What Is Idealism?

Idealism refers to any approach in international politics that seeks to advance certain ideas or moral objectives, for example, to make the world a more peaceful place. Idealism is often used interchangeably in the theory and practice of international politics. Those who use the term have a vague idea of what they mean by that.

In philosophy, idealism is the theory that ideas are the only reality. Idealism is a metaphysical and epistemological doctrine in which ideas and thoughts are made fundamental to reality. It is a philosophy that argues that the only thing known about consciousness is the content of consciousness and that we can never be sure that all matter exists in the outer world.

Subjective idealism assumes that all objects exist only to the extent that they can be perceived. The only real thing is the spiritual being, not physical things which exist in the sense that they are perceived. In general, the ideal we have in mind is not a copy of any perceptible object of any kind.

Platonism is the oldest form of idealism, and Plato, who made the idea a technical term for philosophy, was his progenitor, an idealist. According to Plato, the visible world is a copy of the supernatural and comprehensible ideal world in which all things are shaped by a higher, spiritual reality. It is customary to contrast Plato’s idealism with Aristotle’s realism, but Aristotle in fact denied the idea that primitive things were mere copies; he believed that the essence was understandable, that it was immanent to all things of nature, and that it could be used in the product of art.

It is correct to call Aristotelian doctrine immanent idealism as opposed to transcendental idealism since Plato, who made the idea a technical term in philosophy. Both Plato and Gottfried Leibniz affirm an objective and recognizable reality that transcends our subjective consciousness and propose that in rejecting epistemological idealism this reality is grounded in an ideal unity, a form of metaphysical idealism. Metaphysical idealists agree on the essence of the ideal: for Plato, the fundamental essence is a non-mental abstract form, and for Leibniz, it is a proto-mental concrete monad.

As a rule, transcendental idealists such as Kant affirm the epistemic side of idealism and profess that reality is mental. Objective idealists like Plato claim that the metaphysical basis of reality is mental or abstract, and limit their epistemology to ordinary experiences, while subjective idealists (e.g. Berkeley) affirm metaphysical epistemological idealism. In addition to the distinction between material and formal differences between real and ideal, Fichte, Schelling, and Hegel reject this distinction because it complicates the ‘view of German idealist metaphysics and epistemology. Whereas the early idealists claimed that reality was intellectual, not material, like Plato, and that the existence of objects depended on the mind (like Berkeley), the German idealists reject the distinction that such a view implies.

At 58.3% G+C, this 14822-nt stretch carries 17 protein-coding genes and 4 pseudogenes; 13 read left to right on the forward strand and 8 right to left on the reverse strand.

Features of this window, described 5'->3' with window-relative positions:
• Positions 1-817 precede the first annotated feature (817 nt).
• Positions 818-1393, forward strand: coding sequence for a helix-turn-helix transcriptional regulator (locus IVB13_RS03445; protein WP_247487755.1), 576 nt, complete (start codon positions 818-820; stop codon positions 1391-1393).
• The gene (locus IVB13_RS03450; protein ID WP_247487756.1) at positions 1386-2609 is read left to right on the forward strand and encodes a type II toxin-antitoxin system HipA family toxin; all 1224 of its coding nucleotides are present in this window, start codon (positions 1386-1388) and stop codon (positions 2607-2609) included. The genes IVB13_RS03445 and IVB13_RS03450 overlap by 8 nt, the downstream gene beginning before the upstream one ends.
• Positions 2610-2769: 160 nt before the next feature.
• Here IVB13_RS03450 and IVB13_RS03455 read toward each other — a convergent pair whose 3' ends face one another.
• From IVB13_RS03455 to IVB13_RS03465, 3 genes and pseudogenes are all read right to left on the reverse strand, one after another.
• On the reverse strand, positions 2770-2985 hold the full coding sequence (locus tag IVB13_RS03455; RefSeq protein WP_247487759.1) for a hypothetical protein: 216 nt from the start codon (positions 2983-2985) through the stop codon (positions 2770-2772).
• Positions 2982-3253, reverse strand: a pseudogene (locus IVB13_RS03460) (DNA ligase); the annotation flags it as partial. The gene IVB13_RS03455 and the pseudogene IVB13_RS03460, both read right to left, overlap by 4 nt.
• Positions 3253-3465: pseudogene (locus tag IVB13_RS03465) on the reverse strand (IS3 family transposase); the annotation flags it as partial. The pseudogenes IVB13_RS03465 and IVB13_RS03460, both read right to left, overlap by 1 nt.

Contemporary scholars such as Robert Pippin and Robert Stern have discussed Hegel’s position on metaphysical and epistemological forms of idealism. It is not clear whether Hegel saw the distinction between what constitutes different forms of consciousness as a necessary condition for understanding objects (Pippin) or whether she expressed a fundamental commitment to the way things are (Stern). Idealism says that the world of reality exists in the mind, that consciousness is an abstraction from the laws of basic reality, and that sensuous things exist at least in the known dimension of mental ideas. Idealism regards outer reality as composed of matter and energy.

Idealism focuses on the mental and spiritual components of experience and renounces the notion of material existence. Idealism is a metaphysical view that associates reality with ideas in the head rather than with material objects. Idealists regard mind and spirit as essential and enduring aspects of one’s being.

Subjective idealism, solipsism, subjectivism, dogmatic idealism, and immaterialism are the doctrines that mind and ideas are the only things known to exist and that reality, knowledge, and spirit are unjustified. Objects exist by virtue of our perception, and objects and ideas are in our consciousness, and divine beings, especially God. Objective idealism regards the world as a fact that the mind communicates to our human mind.

The belief that science is the best and only way to get to an objective, subjectively independent conception of reality transforms idealism (or at least epistemological idealism) into a state which is supposed to be necessary to understand the concepts of natural laws, normativity, and logical conclusions from nature itself. The motives for idealism are based on worldviews and can be found in many different attitudes to objectivity. Plato’s idealism, believing that non-conventional realities are normative facts that can be drawn into idealism to explain their non-physical reality, claims that the reality of non-physical ideas can be explained by the status of norms, reducing all other realities to the mere simulacra of norms and being seen as the forerunner of ontological idealism motivated by the preoccupation with reality as the norm.

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